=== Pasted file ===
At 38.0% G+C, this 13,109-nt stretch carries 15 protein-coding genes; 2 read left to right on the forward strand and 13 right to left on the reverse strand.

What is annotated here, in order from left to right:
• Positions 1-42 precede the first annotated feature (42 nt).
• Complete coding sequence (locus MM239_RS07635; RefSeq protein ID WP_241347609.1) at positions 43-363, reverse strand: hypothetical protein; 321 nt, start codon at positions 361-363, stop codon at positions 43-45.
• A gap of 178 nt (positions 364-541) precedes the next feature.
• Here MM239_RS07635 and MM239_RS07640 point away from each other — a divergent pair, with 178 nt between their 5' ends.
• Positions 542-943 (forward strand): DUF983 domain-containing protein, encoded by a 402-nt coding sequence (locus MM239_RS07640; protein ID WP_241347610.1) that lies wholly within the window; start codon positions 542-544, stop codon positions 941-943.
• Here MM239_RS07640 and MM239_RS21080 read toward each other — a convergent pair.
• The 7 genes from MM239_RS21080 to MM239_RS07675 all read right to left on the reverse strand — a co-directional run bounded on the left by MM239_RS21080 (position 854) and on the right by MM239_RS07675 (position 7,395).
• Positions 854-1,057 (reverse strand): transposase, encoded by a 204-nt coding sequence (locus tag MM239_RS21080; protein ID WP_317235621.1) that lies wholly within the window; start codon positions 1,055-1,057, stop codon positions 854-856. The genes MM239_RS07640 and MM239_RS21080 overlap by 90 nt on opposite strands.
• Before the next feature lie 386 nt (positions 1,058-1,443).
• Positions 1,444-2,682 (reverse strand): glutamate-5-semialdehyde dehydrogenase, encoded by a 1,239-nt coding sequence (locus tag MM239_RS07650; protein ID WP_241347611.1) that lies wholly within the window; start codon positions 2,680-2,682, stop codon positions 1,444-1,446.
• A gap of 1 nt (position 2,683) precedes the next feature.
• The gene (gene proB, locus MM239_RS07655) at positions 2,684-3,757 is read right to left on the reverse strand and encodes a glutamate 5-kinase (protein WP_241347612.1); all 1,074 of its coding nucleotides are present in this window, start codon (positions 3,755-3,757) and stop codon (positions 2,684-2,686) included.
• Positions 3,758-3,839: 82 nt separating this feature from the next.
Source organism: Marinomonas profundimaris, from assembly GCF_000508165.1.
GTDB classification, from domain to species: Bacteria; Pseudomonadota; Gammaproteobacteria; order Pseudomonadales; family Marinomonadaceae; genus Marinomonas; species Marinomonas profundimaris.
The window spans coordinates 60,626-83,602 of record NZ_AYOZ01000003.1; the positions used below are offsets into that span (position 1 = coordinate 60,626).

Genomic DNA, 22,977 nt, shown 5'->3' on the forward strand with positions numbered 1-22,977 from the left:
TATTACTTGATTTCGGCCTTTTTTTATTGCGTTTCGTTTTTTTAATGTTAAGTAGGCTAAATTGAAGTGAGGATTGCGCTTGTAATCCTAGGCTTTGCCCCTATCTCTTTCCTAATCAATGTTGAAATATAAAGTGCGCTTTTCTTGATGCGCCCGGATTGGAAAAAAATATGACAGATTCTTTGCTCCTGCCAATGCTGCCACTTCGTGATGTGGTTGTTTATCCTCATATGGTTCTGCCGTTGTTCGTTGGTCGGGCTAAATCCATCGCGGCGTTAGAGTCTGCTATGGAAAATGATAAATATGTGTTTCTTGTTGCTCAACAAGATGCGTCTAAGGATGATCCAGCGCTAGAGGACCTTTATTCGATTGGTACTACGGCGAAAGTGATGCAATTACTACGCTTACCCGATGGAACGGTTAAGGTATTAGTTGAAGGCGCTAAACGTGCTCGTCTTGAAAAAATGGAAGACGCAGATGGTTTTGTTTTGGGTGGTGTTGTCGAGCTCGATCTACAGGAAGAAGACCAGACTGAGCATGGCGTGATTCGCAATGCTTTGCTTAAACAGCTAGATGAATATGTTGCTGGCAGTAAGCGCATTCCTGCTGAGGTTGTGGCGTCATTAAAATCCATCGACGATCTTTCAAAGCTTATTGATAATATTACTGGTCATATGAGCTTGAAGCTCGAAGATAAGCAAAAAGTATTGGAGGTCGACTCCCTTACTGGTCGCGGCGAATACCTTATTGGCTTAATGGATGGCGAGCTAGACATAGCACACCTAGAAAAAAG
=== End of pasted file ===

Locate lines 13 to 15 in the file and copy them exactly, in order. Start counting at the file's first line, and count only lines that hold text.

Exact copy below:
• A gap of 1 nt (position 2,683) precedes the next feature.
• The gene (gene proB, locus MM239_RS07655) at positions 2,684-3,757 is read right to left on the reverse strand and encodes a glutamate 5-kinase (protein WP_241347612.1); all 1,074 of its coding nucleotides are present in this window, start codon (positions 3,755-3,757) and stop codon (positions 2,684-2,686) included.
• Positions 3,758-3,839: 82 nt separating this feature from the next.